East Timor Makes New Pitch on Stalled Woodside Gas Project
PERTH, Aug 30 (Reuters) - East Timor is offering to invest $800 million to build a pipeline to take gas from the Timor Sea to the tiny nation, as it makes a new pitch to resolve a dispute with Australia's Woodside Petroleum over how to develop huge fields in the area.
East Timor has insisted for a decade that a liquefied natural gas plant to process gas from the Greater Sunrise fields should be built on its shores, bringing with it much-needed development. Woodside says the plan is uneconomical and wants to use a floating LNG plant.
Industry insiders say the chance of a near-term breakthrough remains slim, despite the new gambit. That is partly because East Timor also wants to unpick a revenue-sharing agreement after accusing Australia of engaging in espionage when the treaty was struck.
Australia will not confirm or deny the allegations, but has said the accusation is not new.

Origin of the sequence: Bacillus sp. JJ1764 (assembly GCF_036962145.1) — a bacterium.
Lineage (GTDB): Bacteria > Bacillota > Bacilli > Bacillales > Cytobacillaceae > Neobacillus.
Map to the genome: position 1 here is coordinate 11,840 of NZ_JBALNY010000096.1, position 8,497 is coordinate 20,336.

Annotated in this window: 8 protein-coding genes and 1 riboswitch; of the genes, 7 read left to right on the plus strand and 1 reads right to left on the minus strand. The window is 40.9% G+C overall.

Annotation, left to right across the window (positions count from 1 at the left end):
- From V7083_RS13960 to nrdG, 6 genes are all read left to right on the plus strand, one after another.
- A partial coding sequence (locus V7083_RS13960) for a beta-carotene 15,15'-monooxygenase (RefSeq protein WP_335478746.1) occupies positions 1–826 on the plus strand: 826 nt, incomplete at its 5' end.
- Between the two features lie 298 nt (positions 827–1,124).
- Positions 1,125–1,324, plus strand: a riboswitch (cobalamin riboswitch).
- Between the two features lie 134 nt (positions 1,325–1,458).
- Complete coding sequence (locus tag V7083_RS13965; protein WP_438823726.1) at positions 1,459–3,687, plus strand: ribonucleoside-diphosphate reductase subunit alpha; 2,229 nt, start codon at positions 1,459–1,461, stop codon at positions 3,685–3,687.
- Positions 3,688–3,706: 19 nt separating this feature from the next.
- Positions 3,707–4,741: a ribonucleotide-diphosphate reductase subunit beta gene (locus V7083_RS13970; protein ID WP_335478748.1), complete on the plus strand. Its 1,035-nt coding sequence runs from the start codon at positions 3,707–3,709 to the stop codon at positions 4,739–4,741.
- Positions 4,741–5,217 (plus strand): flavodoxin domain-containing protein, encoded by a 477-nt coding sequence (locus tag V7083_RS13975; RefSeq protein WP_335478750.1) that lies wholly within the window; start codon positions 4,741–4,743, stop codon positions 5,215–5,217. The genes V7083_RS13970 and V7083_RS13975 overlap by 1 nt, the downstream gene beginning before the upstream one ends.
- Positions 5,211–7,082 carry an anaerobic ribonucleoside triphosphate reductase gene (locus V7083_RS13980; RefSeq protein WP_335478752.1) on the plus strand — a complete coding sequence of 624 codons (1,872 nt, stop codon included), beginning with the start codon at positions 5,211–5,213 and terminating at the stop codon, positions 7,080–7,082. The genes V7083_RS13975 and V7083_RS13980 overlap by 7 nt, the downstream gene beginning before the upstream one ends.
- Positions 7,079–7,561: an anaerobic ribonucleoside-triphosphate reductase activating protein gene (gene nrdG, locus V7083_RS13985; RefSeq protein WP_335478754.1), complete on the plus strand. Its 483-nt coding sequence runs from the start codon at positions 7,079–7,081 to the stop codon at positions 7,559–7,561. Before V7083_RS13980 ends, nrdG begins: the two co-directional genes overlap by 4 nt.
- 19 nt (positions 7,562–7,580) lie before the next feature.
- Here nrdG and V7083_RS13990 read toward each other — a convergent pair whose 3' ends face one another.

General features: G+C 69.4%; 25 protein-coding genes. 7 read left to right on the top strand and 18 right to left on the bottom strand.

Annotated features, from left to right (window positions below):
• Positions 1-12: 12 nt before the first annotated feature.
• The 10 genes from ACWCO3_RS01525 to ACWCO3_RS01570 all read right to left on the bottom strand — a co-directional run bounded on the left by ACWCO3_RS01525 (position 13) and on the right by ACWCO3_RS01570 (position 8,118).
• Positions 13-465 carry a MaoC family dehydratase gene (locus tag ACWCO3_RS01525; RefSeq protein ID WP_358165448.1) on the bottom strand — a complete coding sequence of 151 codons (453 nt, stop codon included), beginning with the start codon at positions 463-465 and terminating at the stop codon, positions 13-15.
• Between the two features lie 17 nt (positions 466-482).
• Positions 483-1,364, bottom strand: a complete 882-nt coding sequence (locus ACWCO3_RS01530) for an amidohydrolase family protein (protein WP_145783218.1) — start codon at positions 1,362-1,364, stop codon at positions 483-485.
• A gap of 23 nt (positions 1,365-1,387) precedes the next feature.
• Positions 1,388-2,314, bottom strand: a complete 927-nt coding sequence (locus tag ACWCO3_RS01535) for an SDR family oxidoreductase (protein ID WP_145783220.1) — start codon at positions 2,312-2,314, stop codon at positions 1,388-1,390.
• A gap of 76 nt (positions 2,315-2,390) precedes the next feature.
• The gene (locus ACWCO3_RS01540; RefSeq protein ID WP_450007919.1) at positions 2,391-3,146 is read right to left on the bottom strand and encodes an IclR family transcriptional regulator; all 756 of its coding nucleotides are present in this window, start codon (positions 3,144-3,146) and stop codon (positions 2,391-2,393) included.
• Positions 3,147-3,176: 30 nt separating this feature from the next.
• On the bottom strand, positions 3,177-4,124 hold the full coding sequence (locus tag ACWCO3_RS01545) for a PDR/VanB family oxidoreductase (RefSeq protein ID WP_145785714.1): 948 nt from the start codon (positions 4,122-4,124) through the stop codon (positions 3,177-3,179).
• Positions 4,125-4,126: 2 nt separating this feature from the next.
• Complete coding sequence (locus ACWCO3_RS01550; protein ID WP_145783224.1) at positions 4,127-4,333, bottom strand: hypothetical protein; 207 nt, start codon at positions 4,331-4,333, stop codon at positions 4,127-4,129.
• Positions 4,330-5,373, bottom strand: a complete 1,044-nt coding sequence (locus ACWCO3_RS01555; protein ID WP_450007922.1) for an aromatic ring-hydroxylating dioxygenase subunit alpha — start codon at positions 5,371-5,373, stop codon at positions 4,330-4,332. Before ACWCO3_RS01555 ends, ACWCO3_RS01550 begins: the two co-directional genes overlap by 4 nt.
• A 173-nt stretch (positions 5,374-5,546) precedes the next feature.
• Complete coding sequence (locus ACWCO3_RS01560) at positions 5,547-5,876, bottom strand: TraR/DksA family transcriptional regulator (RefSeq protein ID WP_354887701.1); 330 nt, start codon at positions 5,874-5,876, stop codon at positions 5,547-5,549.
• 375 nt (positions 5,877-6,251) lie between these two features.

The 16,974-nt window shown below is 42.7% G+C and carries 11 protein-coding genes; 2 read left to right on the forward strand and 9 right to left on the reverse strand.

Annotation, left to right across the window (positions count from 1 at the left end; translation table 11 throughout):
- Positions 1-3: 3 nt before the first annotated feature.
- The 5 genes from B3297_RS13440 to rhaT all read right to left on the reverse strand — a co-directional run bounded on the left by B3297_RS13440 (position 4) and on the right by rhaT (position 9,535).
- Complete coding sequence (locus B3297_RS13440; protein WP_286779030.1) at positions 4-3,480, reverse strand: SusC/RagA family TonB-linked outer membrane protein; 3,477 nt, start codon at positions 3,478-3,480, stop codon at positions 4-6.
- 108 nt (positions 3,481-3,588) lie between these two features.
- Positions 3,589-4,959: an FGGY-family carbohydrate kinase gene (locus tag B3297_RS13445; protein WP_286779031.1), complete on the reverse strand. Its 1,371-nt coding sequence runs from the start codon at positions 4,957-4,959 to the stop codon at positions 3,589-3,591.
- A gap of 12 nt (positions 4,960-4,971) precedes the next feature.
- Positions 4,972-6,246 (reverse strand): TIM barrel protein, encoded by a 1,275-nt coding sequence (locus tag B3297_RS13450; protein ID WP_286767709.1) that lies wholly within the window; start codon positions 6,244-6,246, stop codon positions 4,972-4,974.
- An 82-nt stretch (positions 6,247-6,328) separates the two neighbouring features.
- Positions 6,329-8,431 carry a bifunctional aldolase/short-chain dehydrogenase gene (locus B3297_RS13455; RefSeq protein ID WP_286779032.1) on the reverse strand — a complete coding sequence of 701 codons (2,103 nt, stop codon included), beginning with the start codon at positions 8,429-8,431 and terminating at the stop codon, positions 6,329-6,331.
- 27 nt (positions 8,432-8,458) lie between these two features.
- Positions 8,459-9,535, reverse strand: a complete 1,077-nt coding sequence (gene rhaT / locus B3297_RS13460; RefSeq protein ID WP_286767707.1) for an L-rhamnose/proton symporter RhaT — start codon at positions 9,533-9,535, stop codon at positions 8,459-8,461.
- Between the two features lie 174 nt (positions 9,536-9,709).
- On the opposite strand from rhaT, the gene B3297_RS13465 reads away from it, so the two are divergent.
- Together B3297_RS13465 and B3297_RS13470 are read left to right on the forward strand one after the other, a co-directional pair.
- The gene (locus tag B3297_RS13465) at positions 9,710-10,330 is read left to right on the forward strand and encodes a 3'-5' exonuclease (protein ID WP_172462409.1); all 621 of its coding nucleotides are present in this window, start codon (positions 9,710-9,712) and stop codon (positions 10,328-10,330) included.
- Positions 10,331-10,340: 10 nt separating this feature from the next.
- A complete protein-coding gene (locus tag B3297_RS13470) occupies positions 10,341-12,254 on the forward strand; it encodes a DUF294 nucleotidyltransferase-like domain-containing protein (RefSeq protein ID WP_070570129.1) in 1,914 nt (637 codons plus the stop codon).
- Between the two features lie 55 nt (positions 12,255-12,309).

East Timor has filed for arbitration and if it overturns the treaty, it could open up discussions on a disputed maritime border, risking further delays to the project.
East Timor Secretary of State for Natural Resources Alfredo Pires said Dili is prepared to invest $800 million in a pipeline to help move things forward, using funds from its $14 billion Petroleum Fund.
"It's an indication of our willingness to take on some of the risks of the project," Pires said by telephone, adding it would be a commercial investment and could return around 7 percent, above the 2 to 3 percent the fund is currently seeing.
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